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Conundrum: What if I can't find the original source for articles and graphics? Hint: start here.

We just updated our own set of editorial guidelines for republishing content in today’s digital environment. It's yours to use as long as you refer to it as the SPRC Fair Use, Attribution Guidelines. The revised guidelines reflect the continuing evolution of what is generally considered fair use. There is a middle ground between the standard of express written permission and what is trending toward a Wild West with no permissions and no attributions. We hope this will at least start a conversation. The full document follows:

SPRC Fair-Use/Attribution Guidelines

Because Smart PR Communications represents technology and scientific companies, we perform a significant amount of research for media releases, articles, case studies, and other marketing materials. Today we perform almost all of our research online. Because of this, attribution is becoming more and more of an issue. Finding the original source, getting contact information, and obtaining permission for digital material is daunting.

Another issue that technology companies, in particular face, is whether materials they create need to be reviewed by partners mentioned in the document. A final consideration is Google’s penalty for posting duplicate content. These guidelines are meant to provide a commonsense approach to attributions, permissions, review, and Google optimization.

We realize that some people are going to find these guidelines too lax and other are going to find them too stringent. We expect that—our intention is to establish guidelines for our own business and start a conversation on new editorial realties.


It has become very difficult to find the source and contact information for material posted online. But if there is an email address for the source, send a courtesy email stating what you will be using, how you will be using it, and that you will attribute it to that source. Note that you are not asking for permission. Unless the material you plan to use is lengthy or controversial (negative or unflattering), explicit permission is not necessary (see the Fair Use note at the end of this document).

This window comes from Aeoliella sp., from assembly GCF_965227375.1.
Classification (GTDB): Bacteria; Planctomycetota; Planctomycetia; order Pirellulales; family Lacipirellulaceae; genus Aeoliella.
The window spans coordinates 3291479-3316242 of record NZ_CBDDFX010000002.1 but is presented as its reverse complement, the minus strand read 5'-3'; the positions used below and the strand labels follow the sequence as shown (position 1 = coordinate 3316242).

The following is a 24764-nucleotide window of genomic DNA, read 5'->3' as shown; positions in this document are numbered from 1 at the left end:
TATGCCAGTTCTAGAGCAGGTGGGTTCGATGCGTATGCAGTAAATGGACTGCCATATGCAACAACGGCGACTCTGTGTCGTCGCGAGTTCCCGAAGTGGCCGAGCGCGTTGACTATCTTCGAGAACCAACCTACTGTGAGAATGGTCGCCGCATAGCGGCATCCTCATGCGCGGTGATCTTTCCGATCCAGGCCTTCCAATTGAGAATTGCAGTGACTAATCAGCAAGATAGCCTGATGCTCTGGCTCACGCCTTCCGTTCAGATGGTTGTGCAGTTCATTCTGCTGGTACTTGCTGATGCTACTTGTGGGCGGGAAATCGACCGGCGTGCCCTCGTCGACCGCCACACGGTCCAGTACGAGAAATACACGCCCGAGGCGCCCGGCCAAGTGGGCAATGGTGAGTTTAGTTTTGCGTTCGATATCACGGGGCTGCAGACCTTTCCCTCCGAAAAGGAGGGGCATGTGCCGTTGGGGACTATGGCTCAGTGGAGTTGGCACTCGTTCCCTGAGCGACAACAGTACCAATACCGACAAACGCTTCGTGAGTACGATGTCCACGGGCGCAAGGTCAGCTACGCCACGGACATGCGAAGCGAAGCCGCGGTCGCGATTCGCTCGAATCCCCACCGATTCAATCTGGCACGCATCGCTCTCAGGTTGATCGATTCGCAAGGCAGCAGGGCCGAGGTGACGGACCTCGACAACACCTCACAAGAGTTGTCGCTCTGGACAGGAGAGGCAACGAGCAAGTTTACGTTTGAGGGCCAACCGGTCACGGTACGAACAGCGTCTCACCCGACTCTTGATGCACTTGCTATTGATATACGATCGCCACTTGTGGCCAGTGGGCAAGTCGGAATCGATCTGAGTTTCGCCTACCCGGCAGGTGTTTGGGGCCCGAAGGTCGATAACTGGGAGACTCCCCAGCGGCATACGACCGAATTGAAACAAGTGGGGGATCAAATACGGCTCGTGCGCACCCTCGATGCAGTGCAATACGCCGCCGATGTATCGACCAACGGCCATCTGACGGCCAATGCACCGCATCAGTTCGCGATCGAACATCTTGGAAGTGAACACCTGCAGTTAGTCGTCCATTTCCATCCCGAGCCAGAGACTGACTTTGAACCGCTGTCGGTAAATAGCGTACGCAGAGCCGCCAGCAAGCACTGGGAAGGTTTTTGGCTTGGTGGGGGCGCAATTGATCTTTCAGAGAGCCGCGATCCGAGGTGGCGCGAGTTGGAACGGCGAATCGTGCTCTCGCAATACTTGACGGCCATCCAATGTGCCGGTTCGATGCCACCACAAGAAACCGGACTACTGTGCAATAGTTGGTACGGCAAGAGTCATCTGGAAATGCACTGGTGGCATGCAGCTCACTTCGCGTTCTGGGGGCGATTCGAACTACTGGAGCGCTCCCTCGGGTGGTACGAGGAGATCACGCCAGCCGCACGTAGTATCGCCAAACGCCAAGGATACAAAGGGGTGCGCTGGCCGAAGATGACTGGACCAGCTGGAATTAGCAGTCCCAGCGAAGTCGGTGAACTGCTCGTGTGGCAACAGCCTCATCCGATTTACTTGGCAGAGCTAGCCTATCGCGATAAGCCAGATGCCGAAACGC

General Rule: copy exactly, attribute correctly, and notify the source if possible.



Graphics embedded in digital articles are often attributed to the creator. In that case, make an attempt to email the source and advise what you will be using and how you will be using it. Less clear are attributions for Google and other search engine image collections.

General Rule: Any images that are watermarked require permission. Images that name the artist, but otherwise list no contact information, must be attributed to that artist and include the caption. Images with no identifying information other than a caption need to include the caption.

3rd party review

Waiting for a 3rd party review can create a lengthy delay—which is a big issue with media releases. Because of this, we seek review and approval only where absolutely necessary. Marketing materials, for technical companies in particular, often include the names of vendors, contract holders, and other partners. Some of these companies address the issue of brand use in their contract with the technical company. In that case, contract stipulations need to be followed. For the majority of partners that have no use stipulation, follow the General Rule.